In South Africa social dialogue is the agreed process in which the exchanging of viewpoints to facilitate harmonious labour relations. Twenty years on and inequality remains a grave concern within the socio-economic context of South Africa. It is necessary to understand current context to determine where viewpoints amongst the social partners are aligned and where they diverge. It is clear that all agree that inequality needs to be addressed, minimum wages are not the point of dispute, and seemingly the process of collaboration needs to be investigated further. A review of the literature indicates that more are concerned around the level at which the national minimum wage should be set and the procedures for setting the minimum wage. Furthermore the literature on institutions that set minimum wages indicates that the institutional design is important to consider an understanding on the differences between these institutions lacks.
Following a case study approach, the purpose of this research was to assess how the perspectives of South African Government, Business and Trade Unions on addressing socio-economic inequality in South Africa impact social policy determination. In doing so, this research:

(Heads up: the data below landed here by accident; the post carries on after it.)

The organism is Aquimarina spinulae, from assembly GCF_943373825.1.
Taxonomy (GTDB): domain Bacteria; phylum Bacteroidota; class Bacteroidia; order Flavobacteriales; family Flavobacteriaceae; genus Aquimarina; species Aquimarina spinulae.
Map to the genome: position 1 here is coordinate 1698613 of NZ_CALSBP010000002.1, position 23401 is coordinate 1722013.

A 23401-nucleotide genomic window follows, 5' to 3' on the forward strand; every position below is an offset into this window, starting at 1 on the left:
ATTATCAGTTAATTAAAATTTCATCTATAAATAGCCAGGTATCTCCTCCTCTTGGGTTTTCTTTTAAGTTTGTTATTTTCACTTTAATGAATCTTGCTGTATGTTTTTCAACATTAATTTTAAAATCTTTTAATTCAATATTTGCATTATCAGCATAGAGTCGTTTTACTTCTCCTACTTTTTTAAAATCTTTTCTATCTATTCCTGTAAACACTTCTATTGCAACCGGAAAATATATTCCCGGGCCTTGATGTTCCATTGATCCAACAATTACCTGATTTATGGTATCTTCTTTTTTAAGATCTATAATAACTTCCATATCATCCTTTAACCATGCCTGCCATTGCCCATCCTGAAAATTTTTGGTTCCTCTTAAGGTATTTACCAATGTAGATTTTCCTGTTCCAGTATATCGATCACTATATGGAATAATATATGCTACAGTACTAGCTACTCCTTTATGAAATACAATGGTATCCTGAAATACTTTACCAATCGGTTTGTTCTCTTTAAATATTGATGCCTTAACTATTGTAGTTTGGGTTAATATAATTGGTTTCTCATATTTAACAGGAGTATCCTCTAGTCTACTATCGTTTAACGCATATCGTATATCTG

? explored the divergent perspectives of inequality from the viewpoints of government, organised business and organised labour in South Africa in determining the agreed approach to address socio-economic inequality in South Africa; and
? understand how these main groups collaborate to achieve the goal of developing a shared ?lens' through which to collectively address socio-economic inequality.
This research argues that a common lens through which to consider inequality in South Africa is lacking.
Mini Dissertation (MBA)--University of Pretoria, 2017.